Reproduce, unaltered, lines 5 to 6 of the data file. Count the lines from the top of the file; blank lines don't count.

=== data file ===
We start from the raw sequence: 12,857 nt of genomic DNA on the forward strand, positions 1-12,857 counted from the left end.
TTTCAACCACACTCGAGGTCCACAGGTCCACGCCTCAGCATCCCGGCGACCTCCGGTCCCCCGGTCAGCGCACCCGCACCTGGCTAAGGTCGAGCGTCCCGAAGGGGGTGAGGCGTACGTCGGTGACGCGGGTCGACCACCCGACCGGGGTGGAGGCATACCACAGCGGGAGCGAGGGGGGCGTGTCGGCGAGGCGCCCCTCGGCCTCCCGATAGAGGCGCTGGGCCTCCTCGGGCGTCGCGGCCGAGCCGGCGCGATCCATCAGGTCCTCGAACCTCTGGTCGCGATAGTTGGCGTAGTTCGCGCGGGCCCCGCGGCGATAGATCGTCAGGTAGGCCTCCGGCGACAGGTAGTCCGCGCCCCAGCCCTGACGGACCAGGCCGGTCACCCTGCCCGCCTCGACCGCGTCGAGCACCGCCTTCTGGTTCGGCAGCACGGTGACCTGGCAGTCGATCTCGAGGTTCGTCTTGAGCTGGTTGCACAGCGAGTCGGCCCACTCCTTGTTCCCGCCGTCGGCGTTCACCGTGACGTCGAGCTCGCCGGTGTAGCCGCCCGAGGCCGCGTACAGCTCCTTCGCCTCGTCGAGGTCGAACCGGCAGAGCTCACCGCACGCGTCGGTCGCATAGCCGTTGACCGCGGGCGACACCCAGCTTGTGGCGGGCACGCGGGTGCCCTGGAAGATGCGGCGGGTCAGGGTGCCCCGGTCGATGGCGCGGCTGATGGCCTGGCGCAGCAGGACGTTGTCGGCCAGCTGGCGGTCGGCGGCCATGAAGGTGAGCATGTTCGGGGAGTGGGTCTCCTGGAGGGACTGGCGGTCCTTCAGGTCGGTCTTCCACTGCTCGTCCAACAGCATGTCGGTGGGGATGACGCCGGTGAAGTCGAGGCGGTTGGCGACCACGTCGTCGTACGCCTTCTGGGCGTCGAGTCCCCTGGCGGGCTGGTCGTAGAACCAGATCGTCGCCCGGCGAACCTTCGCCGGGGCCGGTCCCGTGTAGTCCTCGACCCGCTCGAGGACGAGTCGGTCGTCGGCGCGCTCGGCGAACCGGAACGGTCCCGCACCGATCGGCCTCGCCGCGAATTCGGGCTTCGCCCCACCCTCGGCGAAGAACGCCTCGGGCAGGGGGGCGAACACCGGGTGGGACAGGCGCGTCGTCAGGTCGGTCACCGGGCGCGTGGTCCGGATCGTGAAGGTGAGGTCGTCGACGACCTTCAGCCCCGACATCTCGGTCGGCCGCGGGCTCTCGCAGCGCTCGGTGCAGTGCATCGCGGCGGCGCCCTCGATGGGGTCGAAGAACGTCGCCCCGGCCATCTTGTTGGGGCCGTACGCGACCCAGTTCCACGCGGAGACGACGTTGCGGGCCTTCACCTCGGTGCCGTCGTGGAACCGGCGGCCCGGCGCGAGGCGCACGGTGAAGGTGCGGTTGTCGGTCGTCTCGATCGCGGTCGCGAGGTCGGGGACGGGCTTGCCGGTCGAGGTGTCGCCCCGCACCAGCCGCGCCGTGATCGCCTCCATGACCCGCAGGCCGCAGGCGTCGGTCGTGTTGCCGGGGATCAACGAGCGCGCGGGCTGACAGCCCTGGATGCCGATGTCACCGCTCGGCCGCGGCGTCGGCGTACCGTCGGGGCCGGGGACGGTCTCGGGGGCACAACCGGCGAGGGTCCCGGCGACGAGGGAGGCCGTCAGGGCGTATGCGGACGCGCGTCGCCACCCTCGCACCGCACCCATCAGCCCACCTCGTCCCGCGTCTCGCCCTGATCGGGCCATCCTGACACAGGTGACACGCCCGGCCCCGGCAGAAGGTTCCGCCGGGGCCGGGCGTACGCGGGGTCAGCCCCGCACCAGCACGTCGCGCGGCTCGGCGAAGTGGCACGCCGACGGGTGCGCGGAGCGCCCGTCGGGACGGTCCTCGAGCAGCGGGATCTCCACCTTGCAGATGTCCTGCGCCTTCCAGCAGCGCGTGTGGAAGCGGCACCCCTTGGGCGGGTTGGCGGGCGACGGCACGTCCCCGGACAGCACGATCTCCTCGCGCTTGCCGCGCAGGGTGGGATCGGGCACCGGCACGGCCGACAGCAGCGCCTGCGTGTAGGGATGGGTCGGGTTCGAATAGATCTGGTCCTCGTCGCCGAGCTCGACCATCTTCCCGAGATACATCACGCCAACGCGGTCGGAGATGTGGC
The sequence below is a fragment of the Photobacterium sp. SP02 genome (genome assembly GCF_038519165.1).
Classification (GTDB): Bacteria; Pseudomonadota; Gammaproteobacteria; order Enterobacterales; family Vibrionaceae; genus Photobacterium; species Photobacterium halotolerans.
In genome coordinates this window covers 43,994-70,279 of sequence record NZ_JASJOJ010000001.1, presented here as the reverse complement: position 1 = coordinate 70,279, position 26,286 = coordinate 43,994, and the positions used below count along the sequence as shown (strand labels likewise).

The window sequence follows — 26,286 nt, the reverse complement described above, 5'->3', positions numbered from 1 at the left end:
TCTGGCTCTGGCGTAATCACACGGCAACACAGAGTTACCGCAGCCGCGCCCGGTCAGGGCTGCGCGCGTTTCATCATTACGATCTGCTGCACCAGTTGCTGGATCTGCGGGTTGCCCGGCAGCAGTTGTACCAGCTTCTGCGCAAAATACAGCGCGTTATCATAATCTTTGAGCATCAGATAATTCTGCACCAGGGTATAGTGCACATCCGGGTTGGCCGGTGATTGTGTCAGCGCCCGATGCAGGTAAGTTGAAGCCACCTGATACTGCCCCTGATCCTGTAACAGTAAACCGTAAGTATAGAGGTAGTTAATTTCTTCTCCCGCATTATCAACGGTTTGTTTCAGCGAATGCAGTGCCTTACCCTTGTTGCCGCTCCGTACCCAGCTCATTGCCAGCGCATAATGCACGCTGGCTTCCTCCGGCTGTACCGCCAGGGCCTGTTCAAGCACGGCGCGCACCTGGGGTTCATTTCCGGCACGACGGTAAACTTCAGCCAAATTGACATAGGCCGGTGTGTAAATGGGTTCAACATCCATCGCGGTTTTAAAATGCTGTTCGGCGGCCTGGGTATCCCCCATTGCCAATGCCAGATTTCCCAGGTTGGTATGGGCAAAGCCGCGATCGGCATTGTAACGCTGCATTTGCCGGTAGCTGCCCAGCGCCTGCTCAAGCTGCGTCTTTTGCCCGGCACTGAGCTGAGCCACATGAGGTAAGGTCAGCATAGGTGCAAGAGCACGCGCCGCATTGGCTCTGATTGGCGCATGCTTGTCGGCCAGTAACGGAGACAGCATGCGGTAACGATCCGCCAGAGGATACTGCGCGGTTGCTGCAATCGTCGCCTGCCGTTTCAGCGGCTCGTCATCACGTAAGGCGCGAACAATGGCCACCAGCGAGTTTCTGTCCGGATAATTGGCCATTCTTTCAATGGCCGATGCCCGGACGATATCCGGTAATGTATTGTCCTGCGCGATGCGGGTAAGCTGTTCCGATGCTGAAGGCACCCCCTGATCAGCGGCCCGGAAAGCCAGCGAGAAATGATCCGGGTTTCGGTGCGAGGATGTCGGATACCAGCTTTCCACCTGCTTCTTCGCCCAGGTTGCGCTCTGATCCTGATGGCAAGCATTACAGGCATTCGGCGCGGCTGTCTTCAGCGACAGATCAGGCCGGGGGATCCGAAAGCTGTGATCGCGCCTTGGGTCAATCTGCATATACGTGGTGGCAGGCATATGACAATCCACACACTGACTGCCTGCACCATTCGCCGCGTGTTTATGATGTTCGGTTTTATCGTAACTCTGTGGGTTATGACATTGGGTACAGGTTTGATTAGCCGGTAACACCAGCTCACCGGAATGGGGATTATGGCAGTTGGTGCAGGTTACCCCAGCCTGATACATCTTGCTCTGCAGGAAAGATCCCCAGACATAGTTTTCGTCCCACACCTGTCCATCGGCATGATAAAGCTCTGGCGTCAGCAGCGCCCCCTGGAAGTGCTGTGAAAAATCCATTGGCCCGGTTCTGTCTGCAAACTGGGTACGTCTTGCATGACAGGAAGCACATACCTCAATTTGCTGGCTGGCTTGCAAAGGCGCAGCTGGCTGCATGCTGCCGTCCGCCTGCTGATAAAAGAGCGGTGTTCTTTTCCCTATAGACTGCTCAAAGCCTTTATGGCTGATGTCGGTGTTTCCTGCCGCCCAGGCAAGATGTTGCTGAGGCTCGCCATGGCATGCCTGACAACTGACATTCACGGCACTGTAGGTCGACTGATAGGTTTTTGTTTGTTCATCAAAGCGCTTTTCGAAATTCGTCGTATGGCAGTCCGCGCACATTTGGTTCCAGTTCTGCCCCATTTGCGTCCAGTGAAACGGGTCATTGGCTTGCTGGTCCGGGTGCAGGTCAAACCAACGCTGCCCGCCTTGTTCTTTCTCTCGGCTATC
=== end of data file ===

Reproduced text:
In genome coordinates this window covers 43,994-70,279 of sequence record NZ_JASJOJ010000001.1, presented here as the reverse complement: position 1 = coordinate 70,279, position 26,286 = coordinate 43,994, and the positions used below count along the sequence as shown (strand labels likewise).

The window sequence follows — 26,286 nt, the reverse complement described above, 5'->3', positions numbered from 1 at the left end: